Sacred Books and Traditions of the Yezidiz, by Isya Joseph, , at sacred-texts.com
If a young or well-known man dies, they make in his likeness a wooden form and clothe it in the dead man's clothes. Then the musicians play mourning tunes, while the relatives stand round the model. After wailing for a while, they walk in procession in a circle around the form, and now and then kneel down to receive a blessing from it. Those who come to the scene, according to their custom, ask the parents of the dead man, "What have you?" They reply, "We have the wedding of our son." They continue wailing for three days. Afterward they distribute food on behalf of the dead. For a year they give a plate of food with a loaf of bread daily to some person, thinking that thereby they are feeding their own dead. On the seventh and fortieth day from the time of death, they visit the grave to mourn over their lost one. Now, if the dead be a common man, he is not honored with such a ceremony. He is usually buried an hour or two after his death.
The funeral rites are simple. The body of the Yezidi, like that of a Mohammedan, is washed in running water. After being laid on a flat board, they dress him with his former clothes, close the openings in his body with pieces of cotton, place the sacred clay of Šeiḫ Adî in his mouth, on his face and forehead, under his shoulders and eyes, and on his
stomach. This done, they carry the dead on the board to the cemetery. The ḳawwals, burning incense, lead the procession; the immediate relatives, especially the women, following, dressed in white and throwing dust over their heads, and accompanied by male and female friends and neighbors. If the dead be a man, they then dance, the mother or the wife holding in one hand the sword or shield of the dead, and in the other, long locks cut from her own hair. They bury him with his face turned toward the north star. Everyone present throws a little dust over the grave while saying, "O man, thou wert dust and hast returned to dust to-day." Then the šeiḫ says, "When we say, 'Let us rise and go home,' then the dead man will say, 'I will not go home with the people.' And when he tries to get up, his head will strike the stone, when he will say, 'O, I am among the dead."' When they return home, the family slaughters oxen and sheep and gives meat to the poor. The poor kill four or five sheep; the rich, a hundred. The kochaks prophesy of the dead, whether he will return to the earth or will go to another world.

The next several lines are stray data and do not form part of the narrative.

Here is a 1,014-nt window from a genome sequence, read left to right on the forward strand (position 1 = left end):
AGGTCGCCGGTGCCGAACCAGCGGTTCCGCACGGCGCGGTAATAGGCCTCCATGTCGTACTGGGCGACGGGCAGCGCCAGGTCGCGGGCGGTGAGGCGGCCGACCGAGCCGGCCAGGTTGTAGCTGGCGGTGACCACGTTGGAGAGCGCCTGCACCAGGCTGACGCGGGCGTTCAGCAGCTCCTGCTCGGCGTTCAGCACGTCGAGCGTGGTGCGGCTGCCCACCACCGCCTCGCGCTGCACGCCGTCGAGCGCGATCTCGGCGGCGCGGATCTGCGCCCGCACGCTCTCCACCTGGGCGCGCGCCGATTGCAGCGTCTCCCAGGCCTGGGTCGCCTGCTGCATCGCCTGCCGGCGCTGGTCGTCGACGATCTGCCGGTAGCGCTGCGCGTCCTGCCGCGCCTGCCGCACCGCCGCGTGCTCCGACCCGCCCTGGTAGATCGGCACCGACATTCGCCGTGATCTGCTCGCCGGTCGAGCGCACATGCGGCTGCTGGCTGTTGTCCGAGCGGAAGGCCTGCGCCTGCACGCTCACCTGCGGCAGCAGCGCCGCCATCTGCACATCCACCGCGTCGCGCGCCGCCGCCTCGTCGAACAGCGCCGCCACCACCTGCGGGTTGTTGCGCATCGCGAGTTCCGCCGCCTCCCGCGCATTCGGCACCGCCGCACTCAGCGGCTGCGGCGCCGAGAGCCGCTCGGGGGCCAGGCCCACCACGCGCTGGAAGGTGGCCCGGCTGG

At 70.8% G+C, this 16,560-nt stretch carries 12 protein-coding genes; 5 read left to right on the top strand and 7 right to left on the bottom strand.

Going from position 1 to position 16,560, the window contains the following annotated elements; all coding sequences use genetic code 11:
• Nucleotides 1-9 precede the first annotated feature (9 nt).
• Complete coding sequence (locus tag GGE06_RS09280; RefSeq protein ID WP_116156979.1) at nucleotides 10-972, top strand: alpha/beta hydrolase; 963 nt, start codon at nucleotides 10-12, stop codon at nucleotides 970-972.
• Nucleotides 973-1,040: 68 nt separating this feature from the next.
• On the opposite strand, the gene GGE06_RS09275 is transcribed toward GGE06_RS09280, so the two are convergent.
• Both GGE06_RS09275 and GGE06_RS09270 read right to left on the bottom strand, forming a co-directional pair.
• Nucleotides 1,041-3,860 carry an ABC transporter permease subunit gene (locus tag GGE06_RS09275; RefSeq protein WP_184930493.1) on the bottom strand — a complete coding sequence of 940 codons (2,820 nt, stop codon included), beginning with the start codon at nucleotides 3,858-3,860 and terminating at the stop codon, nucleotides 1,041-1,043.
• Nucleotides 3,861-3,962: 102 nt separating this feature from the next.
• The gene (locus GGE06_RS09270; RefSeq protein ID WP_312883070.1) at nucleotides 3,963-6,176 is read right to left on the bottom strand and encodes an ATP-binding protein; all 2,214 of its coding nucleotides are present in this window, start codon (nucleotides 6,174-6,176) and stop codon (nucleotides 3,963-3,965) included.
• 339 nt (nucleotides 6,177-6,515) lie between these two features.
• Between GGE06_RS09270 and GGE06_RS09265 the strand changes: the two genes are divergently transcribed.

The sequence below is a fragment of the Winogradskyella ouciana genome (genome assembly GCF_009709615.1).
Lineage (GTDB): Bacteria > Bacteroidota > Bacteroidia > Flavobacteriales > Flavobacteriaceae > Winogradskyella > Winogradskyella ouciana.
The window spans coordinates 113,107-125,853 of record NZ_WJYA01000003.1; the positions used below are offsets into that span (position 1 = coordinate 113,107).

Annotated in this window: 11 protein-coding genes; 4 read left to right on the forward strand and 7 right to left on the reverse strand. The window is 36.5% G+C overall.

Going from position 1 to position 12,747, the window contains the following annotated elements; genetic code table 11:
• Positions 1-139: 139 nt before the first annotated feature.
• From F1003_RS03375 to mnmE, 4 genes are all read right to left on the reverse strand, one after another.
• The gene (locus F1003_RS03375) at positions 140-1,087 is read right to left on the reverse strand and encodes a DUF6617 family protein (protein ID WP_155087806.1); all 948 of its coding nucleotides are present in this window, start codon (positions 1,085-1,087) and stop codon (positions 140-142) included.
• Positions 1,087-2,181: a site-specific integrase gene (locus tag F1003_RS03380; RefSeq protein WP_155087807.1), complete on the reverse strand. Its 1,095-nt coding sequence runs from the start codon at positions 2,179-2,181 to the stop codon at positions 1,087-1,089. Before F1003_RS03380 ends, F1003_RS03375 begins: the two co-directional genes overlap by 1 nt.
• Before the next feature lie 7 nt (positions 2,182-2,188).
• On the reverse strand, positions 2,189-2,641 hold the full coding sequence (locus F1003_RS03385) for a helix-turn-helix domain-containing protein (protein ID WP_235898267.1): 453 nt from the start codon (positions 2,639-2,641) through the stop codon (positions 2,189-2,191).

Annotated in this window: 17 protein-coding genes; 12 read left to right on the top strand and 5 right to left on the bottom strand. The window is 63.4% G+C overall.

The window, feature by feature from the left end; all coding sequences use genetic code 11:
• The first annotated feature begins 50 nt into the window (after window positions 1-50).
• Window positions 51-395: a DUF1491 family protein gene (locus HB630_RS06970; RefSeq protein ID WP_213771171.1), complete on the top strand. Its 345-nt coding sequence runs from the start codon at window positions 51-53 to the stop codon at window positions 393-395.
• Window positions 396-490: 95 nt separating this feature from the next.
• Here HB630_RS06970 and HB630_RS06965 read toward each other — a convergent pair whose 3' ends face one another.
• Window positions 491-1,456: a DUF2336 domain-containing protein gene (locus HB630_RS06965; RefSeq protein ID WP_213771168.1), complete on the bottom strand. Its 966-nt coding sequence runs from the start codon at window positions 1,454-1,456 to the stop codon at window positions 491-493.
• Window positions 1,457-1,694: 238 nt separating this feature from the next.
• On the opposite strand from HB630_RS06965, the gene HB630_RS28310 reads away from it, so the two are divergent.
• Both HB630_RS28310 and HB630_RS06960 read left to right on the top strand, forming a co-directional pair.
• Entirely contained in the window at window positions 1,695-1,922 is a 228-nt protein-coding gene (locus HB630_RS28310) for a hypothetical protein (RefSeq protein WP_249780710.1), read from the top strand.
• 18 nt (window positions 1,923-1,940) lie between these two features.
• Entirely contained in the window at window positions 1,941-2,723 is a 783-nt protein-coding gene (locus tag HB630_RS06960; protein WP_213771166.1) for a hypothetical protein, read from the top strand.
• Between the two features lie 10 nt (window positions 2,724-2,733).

They hold that some will be eternally condemned, but that all will spend an expiatory period; and that the dead have communion with the living, in which the good souls dwelling in the heavens make revelations to their brethren on earth.